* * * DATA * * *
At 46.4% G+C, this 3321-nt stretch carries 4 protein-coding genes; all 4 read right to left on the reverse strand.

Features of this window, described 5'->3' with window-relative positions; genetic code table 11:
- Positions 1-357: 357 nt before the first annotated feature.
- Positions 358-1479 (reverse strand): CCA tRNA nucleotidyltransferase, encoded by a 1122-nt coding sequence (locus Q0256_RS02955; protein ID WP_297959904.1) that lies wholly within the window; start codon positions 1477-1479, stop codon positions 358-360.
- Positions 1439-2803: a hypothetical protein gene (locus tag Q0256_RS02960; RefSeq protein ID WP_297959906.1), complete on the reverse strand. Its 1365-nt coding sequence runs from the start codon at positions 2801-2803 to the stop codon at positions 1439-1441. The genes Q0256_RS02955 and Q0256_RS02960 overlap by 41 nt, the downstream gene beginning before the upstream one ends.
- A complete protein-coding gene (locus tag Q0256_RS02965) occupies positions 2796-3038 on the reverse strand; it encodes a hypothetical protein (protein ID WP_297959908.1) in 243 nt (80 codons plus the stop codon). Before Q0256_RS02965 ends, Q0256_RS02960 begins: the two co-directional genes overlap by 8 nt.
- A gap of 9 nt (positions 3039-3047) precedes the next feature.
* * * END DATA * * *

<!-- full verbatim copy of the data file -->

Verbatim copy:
At 46.4% G+C, this 3321-nt stretch carries 4 protein-coding genes; all 4 read right to left on the reverse strand.

Features of this window, described 5'->3' with window-relative positions; genetic code table 11:
- Positions 1-357: 357 nt before the first annotated feature.
- Positions 358-1479 (reverse strand): CCA tRNA nucleotidyltransferase, encoded by a 1122-nt coding sequence (locus Q0256_RS02955; protein ID WP_297959904.1) that lies wholly within the window; start codon positions 1477-1479, stop codon positions 358-360.
- Positions 1439-2803: a hypothetical protein gene (locus tag Q0256_RS02960; RefSeq protein ID WP_297959906.1), complete on the reverse strand. Its 1365-nt coding sequence runs from the start codon at positions 2801-2803 to the stop codon at positions 1439-1441. The genes Q0256_RS02955 and Q0256_RS02960 overlap by 41 nt, the downstream gene beginning before the upstream one ends.
- A complete protein-coding gene (locus tag Q0256_RS02965) occupies positions 2796-3038 on the reverse strand; it encodes a hypothetical protein (protein ID WP_297959908.1) in 243 nt (80 codons plus the stop codon). Before Q0256_RS02965 ends, Q0256_RS02960 begins: the two co-directional genes overlap by 8 nt.
- A gap of 9 nt (positions 3039-3047) precedes the next feature.